Figure 4: Straight line path tracking.

To decrease the cross track error , shown in Figure 4, the UAV should have lateral acceleration. The desired lateral acceleration can be determined by where is the airspeed, is the angle between vector and direction from position of UAV to reference point, and is the distance between the position of UAV and reference point, which can be determined bywhere and are damping and period, respectively, which can be adjusted by the users.

The angle can be calculated by where is the cross track error and and are the previous position and next position of desired flight path, shown in Figure 5. Vector can be obtained by GPS location of positions , .

Figure 5: Switch of line path.

Then, to obtain desired lateral acceleration, the UAV should roll. The desired roll angle can be obtained bywhere is the acceleration of gravity and can be obtained by combination of (1)–(3).

The desired path is generated by connecting each independent position directly for Pixhawk, without any smooth. In the case of sharp turn, for example, in Figure 5(a), the switch of path from to will lead to sudden large change of desired roll angle calculated by controller. To fix this problem, we redesigned the desired flight path through adding a coordinated turn stage (line ) between the adjacent line paths, shown in Figure 5(b).

The desired roll angle in coordinated turn can be determined bywhere is the radius of turning. The desired roll angle is easy to calculate when the desired radius of turning is known.

4. Fault-Tolerant Control Scheme for Xiang Fei UAV

4.1. Fault-Tolerant Design for Altitude Controller

Barometer is the unique altitude sensor of Pixhawk. However, the barometer sensor is very sensitive to temperature and atmospheric turbulence, which makes it difficult for altitude tracking and auto-landing with high accuracy. In this paper, we use RTK GPS as the source of altitude data. The accuracy of RTK GPS system can reach centimeter-level; however, RTK GPS system sometimes is affected by communication problem between base station and rover station. When failure occurs in any of the transmitters of RTK GPS receivers, the rover GPS station cannot receive correction messages, which will cause the UAV crash. To fix this problem, we introduce the data fusion scheme for the information of RTK GPS height and barometer height. Thus, the new structure of height controller is shown in Figure 6.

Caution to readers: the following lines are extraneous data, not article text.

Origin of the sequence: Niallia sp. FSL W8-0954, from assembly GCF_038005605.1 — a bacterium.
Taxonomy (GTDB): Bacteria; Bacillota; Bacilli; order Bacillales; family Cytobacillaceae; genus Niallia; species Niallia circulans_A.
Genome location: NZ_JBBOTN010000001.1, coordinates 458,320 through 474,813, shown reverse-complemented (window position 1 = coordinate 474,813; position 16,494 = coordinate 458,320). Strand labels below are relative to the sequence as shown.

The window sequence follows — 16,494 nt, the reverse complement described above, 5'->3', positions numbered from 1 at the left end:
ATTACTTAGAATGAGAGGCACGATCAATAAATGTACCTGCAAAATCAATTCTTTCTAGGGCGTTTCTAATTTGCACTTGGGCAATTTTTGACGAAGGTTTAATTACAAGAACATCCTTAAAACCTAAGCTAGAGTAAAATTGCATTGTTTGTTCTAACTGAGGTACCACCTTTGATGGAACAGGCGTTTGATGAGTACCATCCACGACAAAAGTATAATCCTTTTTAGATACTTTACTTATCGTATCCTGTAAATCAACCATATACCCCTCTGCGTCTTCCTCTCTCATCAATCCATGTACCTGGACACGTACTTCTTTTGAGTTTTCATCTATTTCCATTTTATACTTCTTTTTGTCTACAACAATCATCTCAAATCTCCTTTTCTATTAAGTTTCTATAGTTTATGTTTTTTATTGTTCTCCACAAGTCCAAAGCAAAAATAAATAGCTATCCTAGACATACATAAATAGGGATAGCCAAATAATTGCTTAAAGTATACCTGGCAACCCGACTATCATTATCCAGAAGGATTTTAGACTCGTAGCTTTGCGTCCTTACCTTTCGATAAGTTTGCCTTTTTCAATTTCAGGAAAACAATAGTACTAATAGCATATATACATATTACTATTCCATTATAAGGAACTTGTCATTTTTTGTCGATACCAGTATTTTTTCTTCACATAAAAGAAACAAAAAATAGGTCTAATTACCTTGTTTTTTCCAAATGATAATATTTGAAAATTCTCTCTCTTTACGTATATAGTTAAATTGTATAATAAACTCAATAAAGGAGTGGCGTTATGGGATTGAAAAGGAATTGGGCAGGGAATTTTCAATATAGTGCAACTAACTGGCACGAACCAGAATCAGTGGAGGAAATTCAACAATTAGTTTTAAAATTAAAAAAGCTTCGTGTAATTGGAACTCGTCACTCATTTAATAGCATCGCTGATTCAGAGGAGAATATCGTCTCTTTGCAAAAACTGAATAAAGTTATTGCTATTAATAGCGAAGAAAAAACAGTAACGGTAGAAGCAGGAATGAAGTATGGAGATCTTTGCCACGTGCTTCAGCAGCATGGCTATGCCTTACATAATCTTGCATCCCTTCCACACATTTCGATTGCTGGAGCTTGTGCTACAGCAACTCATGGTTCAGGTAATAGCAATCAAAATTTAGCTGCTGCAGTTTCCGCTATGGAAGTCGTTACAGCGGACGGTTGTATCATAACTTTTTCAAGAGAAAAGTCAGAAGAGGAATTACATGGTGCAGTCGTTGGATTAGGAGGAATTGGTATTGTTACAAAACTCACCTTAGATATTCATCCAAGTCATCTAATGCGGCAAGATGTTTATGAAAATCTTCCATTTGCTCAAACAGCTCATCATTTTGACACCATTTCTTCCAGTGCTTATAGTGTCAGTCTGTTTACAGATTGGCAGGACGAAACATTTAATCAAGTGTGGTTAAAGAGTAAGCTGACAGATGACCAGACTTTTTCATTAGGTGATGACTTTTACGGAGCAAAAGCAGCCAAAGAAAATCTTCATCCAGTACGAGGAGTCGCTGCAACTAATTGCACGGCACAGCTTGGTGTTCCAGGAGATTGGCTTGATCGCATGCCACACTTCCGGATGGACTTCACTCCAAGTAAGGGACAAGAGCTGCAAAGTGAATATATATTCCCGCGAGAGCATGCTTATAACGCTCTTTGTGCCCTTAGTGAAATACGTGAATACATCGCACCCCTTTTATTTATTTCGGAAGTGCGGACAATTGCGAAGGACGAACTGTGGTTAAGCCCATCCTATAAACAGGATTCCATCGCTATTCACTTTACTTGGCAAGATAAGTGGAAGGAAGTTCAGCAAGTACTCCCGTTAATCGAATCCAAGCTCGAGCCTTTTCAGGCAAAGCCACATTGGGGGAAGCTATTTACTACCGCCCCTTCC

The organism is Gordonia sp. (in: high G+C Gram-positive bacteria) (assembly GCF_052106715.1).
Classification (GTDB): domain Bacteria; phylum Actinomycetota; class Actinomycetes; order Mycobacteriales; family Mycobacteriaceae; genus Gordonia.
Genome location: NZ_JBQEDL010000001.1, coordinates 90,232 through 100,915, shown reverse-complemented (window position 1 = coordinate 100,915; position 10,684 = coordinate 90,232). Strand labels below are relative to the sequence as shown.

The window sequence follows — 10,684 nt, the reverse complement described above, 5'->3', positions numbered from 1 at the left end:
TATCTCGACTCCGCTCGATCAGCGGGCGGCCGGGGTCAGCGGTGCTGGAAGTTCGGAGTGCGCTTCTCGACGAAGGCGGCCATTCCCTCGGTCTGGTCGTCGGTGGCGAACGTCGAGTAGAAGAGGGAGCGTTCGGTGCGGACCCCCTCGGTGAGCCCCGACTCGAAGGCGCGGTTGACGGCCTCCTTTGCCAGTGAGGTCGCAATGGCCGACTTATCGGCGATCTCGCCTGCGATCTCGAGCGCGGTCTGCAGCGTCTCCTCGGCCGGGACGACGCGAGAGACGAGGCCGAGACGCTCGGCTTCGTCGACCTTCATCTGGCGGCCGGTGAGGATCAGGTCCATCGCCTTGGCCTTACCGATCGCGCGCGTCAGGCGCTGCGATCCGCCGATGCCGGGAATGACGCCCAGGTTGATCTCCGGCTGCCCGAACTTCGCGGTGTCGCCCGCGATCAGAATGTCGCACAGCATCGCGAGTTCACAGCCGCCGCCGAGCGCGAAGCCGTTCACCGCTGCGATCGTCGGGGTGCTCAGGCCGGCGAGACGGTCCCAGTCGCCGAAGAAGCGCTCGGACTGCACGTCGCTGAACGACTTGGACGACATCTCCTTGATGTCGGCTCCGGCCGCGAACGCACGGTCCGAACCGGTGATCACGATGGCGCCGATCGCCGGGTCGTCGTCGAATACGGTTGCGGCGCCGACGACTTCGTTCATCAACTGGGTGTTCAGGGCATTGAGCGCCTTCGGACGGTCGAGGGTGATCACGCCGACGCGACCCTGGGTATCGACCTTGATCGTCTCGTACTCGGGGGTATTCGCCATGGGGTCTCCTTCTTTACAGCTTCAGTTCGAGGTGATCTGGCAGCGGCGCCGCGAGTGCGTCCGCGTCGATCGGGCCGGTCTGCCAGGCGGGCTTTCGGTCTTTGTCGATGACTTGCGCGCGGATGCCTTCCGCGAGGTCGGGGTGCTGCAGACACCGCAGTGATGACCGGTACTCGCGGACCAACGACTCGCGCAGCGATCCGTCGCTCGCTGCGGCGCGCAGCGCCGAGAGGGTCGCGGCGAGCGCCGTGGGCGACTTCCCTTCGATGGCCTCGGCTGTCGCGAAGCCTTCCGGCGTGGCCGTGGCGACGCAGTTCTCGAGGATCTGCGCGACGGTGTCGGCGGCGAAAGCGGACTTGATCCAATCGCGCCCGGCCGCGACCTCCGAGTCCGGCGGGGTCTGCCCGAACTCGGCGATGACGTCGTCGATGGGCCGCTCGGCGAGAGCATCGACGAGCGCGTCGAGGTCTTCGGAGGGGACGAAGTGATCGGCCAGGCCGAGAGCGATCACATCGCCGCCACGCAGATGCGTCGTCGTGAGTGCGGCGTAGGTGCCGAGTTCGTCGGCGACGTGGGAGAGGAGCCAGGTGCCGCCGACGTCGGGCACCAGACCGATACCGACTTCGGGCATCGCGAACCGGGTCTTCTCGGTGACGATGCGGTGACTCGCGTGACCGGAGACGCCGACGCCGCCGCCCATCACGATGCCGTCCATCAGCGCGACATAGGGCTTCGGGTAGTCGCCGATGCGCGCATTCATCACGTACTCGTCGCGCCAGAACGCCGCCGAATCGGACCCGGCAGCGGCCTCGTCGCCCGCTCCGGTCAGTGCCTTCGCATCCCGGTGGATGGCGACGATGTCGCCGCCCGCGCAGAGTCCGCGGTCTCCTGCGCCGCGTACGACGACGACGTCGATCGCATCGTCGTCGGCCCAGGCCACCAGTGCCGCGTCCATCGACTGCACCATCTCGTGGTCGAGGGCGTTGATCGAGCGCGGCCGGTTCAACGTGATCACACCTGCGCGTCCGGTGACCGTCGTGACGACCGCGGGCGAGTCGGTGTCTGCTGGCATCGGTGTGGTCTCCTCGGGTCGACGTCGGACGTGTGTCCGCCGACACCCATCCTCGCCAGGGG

Figure 6: Structure of altitude controller.

The RTK GPS device used here is Novatel OEM 617. The rover station can output 10 Hz of relative altitude at the frequency of 10 Hz when it works normally; when failure occurs in the communication between base station and rover station, the rover station will not output any data of relative altitude, so we will know whether the RTK GPS is working normally, so we can deal with communication fault when failure occurs.

Although the barometer sensor will generate drift in long time, the instantaneous rate of change of barometer altitude is accurate. So we can use this data as a compensation of RTK GPS altitude when failure occurs on RTK GPS. The fault-tolerant design is the following: let autopilot store barometer altitude and RTK GPS altitude in the same time; when RTK GPS failure occurs, we can calculate an estimation of real altitude based on normal RTK GPS altitude measured before communication fault and barometer altitude rate. The calculation formula iswhere is the estimation of real altitude, is the RTK GPS altitude measured before failure, is the barometer altitude rate, and is the duration of failure time.

When RTK GPS works normally again, we change to use normal RTK GPS data in altitude controller. A first-order filter is used to reduce the influence of switch between estimation altitude and RTK GPS altitude.

4.2. Fault-Tolerant Design for Speed Controller

The speed control of UAV is very important; because the lift force of UAV is related to the airspeed, sufficient airspeed provides enough lift force for flight safety. Airspeed sensor is usually influenced by electromagnetic interference or block of pitot tube of airspeed sensor. Therefore, it is important to design fault-tolerant control for airspeed sensor failure.